Sunderland (city), Durham Genealogy

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Sunderland City

Guide to Sunderland, Tyne and Wear ancestry, family history, and genealogy: parish registers, transcripts, census records, birth records, marriage records, and death records.


See Sunderland parish for parish information.

History[edit | edit source]

Flag of the City of Sunderland
Location of Sunderland in England
Sunderland coat of arms

Sunderland is a coastal city at the mouth of the River Wear with adjoining beaches of Roker, Seaburn and Whitburn. The etymology of Sunderland is derived from "Sundered-land" with the river traveling through the city as opposed to sitting "upon" the river.

Historically in County Durham, there were three original settlements on the site of modern-day Sunderland. On the north side of the river, Monkwearmouth was settled in 674 when Benedict Biscop founded the Monkwearmouth–Jarrow Abbey. Opposite the monastery on the south bank, Bishopwearmouth was founded in 930. A small fishing village called Sunderland, located toward the mouth of the river (modern day East End) was granted a charter in 1179.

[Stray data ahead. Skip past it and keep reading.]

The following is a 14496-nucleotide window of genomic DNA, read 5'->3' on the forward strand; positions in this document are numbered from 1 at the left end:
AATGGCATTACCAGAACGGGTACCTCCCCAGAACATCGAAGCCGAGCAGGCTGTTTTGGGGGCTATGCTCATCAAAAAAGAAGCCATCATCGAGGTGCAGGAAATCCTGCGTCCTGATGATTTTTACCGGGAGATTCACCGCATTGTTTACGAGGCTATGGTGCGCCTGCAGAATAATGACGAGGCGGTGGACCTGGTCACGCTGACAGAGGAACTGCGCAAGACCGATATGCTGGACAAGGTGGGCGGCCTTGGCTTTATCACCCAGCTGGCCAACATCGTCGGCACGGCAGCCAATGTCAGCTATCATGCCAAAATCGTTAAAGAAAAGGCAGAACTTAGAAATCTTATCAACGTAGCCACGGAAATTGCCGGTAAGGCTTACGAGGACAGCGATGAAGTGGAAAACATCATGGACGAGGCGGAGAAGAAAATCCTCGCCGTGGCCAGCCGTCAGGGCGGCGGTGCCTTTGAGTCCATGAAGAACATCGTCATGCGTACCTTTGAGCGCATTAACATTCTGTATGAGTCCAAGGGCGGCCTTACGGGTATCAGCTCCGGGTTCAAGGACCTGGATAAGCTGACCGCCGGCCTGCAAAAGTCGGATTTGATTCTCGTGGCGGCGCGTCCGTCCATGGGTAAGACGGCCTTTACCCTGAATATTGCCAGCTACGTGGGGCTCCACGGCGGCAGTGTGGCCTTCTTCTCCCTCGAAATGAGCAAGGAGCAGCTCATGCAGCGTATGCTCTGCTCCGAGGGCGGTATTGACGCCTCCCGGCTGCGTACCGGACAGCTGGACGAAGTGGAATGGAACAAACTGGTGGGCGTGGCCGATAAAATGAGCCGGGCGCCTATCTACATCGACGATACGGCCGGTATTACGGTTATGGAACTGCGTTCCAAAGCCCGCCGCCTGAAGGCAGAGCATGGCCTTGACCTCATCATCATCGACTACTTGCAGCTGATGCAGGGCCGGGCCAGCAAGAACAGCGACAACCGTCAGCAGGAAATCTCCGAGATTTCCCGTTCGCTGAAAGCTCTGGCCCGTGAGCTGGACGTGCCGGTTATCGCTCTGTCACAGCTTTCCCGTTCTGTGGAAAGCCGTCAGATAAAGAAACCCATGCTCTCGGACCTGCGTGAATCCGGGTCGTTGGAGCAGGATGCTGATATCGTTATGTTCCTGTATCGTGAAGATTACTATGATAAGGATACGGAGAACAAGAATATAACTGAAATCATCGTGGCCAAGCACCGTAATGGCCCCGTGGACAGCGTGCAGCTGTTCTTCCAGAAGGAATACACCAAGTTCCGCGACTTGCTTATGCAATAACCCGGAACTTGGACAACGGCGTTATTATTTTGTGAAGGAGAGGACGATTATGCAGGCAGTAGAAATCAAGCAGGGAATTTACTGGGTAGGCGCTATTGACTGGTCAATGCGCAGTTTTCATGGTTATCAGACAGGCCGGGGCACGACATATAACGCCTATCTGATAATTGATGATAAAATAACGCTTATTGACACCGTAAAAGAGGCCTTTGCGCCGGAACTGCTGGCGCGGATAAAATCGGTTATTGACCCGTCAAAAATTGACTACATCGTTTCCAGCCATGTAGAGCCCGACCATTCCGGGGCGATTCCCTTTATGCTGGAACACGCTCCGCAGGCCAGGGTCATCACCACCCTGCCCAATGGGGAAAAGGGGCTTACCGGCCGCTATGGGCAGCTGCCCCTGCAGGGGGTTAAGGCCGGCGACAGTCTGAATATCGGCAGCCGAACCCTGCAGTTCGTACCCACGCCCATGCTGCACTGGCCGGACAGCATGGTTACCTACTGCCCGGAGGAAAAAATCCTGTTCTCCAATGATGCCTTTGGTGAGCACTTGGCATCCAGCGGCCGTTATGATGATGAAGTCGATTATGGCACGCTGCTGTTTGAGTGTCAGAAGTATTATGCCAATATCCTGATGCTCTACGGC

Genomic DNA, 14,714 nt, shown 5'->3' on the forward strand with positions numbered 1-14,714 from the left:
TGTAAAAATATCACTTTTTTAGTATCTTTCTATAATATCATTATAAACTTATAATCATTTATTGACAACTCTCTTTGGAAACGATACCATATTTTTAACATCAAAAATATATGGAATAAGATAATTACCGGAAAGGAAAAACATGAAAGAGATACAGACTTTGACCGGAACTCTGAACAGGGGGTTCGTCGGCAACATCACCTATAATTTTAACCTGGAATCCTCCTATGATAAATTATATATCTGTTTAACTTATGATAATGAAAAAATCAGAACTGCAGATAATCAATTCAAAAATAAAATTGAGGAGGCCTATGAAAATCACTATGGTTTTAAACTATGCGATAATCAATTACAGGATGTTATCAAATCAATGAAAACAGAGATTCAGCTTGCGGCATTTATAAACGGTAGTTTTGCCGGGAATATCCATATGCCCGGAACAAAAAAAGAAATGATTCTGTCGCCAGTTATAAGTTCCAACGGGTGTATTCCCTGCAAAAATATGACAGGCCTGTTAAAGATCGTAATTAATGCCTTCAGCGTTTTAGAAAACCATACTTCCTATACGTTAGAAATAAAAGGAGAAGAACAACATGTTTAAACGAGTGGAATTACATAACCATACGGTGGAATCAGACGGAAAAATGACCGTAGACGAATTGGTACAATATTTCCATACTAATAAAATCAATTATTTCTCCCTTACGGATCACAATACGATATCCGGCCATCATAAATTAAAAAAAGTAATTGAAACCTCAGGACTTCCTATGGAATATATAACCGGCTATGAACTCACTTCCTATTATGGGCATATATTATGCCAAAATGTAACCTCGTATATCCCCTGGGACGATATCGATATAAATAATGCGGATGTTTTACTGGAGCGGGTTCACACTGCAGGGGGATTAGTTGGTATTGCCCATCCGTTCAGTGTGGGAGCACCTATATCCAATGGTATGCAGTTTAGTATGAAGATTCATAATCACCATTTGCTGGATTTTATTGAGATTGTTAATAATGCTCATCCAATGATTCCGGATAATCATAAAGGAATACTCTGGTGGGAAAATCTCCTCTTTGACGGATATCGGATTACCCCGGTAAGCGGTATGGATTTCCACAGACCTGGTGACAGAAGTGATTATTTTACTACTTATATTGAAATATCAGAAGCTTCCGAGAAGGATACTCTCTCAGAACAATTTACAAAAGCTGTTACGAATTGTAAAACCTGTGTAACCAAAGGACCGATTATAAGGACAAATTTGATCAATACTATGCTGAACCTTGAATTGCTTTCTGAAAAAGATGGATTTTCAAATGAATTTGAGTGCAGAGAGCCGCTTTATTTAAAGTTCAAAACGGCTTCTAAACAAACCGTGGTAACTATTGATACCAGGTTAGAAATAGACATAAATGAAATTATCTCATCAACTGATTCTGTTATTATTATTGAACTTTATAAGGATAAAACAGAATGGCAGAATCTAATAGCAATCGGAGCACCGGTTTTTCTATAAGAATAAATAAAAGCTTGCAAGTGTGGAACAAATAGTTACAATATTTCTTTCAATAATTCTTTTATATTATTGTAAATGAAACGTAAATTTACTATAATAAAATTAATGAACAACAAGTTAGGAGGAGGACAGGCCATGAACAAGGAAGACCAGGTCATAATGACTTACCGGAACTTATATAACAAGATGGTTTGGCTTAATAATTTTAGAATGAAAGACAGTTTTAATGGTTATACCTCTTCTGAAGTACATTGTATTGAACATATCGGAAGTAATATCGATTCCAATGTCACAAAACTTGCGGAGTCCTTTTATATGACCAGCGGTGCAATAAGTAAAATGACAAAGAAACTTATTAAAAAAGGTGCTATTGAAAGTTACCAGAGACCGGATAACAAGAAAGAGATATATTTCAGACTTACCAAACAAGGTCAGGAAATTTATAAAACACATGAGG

Over the centuries, Sunderland grew as a port, trading coal and salt. Ships began to be built on the river in the 14th century. By the 19th century, the port of Sunderland had grown to absorb Bishopwearmouth and Monkwearmouth. More recently, Sunderland has seen growth as a commercial center for the automotive industry, science & technology and the service sector.

The modern City of Sunderland (/ˈsʌndərlənd/) is a local government district of Tyne and Wear, in North East England, with the status of a city and metropolitan borough. It is named after its largest settlement, Sunderland, but covers a far larger area which includes the towns of Hetton-le-Hole, Houghton-le-Spring, Washington, and a range of suburban villages.

The district was formed in 1974, titled the Metropolitan Borough of Sunderland, as part of the provisions of the Local Government Act 1972 and is an amalgamation of four former local government districts of County Durham. It was granted city status in 1992, the 40th anniversary of the Queen Elizabeth II's accession. The city had a population of 275,300 at the time of the 2011 census, with the majority of the population (174,286) residing in Sunderland. The 'Sunderland Built-up Area' (including Whitburn in South Tyneside and Chester-le-Street, Ouston, South Hetton and Pelton in County Durham) is quoted alternatively as having a population of around 335,000.[1]